— The National Highway Traffic Safety Administration (NHTSA) says as many as 85 million Takata airbags in the U.S. contain ammonium nitrate, the chemical believed to be the primary cause of exploding Takata airbags. What's even more scary is the fact those 85 million airbags are not currently part of any recall.
Takata airbags have killed at least 10 people in the U.S. and injured over 140. The airbags contain metal inflators used to deploy the airbags. Inside each inflator is an explosive chemical called ammonium nitrate that is used to create the explosive charge to deploy the airbags.
However, scientists confirmed the inflators can allow moisture to invade the ammonium nitrate and alter the chemical, causing it to become unstable. The explosive force causes the metal inflator to explode like a grenade and send shards of metal into the vehicle cabin, and vehicle occupants.
NHTSA says out of the 85 million airbags that haven't been recalled, 32 million have a desiccant (drying agent) added to the ammonium nitrate to protect the chemical from moisture. That leaves 53 million airbags equipped with ammonium nitrate without a drying agent, therefore making the chemical more susceptible to moisture.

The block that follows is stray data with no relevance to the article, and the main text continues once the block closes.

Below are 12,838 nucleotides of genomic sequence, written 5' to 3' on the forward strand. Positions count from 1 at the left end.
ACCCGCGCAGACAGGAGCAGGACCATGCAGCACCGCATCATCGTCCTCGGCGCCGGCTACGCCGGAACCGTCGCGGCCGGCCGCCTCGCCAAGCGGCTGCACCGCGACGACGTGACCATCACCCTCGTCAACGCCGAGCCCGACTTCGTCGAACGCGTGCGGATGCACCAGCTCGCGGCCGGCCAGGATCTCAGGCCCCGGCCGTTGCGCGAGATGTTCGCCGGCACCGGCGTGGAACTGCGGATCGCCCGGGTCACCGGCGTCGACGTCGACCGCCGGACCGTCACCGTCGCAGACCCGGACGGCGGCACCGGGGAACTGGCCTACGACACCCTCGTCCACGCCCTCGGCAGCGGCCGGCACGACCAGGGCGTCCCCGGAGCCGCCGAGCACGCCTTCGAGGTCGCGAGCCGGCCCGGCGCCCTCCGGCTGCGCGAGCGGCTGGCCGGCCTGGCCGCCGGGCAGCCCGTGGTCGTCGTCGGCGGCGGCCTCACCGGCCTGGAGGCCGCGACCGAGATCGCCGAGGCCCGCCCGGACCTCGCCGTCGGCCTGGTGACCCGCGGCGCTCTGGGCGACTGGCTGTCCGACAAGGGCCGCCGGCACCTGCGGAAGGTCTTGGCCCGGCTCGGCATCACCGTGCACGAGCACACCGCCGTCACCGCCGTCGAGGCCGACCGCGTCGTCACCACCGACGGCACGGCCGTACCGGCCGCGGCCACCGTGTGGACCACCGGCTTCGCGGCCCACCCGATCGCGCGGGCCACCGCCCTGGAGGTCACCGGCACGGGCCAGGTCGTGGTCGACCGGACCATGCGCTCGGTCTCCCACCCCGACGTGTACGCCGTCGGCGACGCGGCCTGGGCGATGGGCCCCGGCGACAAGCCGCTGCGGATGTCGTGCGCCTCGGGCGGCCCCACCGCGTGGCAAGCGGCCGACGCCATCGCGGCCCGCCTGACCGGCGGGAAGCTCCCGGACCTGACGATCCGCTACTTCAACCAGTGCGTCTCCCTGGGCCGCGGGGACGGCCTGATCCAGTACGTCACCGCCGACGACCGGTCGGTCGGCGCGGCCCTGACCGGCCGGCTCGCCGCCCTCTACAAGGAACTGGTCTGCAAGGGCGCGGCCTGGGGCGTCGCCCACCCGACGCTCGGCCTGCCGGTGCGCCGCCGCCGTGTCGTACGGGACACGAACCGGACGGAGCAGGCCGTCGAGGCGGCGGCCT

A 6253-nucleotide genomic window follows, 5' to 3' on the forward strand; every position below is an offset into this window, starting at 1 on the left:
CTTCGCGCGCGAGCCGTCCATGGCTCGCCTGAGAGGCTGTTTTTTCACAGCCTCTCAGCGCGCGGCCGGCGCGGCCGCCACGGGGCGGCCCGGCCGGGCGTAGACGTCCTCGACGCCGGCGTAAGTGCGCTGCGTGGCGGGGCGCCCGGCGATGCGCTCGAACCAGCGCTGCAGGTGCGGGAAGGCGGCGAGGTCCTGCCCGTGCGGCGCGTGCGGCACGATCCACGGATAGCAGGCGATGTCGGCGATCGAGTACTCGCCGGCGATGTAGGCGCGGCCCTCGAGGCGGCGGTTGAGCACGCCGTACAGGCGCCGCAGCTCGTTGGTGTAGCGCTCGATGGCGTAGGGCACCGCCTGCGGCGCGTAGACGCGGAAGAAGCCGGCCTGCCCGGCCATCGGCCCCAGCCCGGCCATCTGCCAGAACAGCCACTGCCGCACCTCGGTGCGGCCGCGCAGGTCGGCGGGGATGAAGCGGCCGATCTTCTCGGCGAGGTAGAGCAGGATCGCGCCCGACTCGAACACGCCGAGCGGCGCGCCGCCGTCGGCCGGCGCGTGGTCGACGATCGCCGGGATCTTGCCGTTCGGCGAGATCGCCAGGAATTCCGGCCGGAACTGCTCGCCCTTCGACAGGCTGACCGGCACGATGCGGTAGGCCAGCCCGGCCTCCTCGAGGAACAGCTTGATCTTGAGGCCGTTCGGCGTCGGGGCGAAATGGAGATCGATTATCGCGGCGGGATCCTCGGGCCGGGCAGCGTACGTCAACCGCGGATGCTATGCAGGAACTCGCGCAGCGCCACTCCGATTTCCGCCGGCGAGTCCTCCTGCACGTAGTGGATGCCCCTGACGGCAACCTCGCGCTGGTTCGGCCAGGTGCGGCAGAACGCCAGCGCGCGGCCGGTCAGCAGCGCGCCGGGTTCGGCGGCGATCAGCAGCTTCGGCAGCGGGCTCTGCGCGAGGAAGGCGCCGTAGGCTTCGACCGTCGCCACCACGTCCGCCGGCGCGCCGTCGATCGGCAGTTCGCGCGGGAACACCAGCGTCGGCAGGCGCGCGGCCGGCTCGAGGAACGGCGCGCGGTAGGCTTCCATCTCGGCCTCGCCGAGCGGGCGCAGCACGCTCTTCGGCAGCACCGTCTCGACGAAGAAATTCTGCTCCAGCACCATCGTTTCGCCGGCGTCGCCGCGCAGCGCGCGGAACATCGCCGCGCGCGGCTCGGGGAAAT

The only way those 85 million airbags won't eventually be recalled is if Takata can prove to safety regulators the airbags are safe. That could be a tough order for the 53 million inflators that don't contain a drying agent.
The 85 million inflators include estimates of 14.5 million driver-side airbag inflators, 43.4 million passenger-side inflators and about 27 million side airbag inflators.
To date, 29 million inflators have been recalled in the U.S., with the majority of affected vehicles still waiting for repairs. Data concerning how many airbags have been repaired shows much needs to be done before all 29 million inflators are replaced.
As of April 8, 2016, NHTSA says 4,552,841 driver-side airbags and 3,408,417 passenger-side airbags have been repaired. That's a total of 7,961,258 airbags repaired out of almost 29 million that need repairs, all installed inside vehicles from 14 automakers.
Takata originally set aside millions of dollars to cover the cost of the recalls and government penalties, but recent estimates have blown those figures out of the water. In February, one group of analysts put the estimated cost at $17 billion and a later maximum number of $24 billion was tossed around by a source close to Takata.
Takata has until the end of 2018 to prove the desiccant-equipped airbags are safe and has until the end of 2019 to prove the airbags without the drying agent are safe.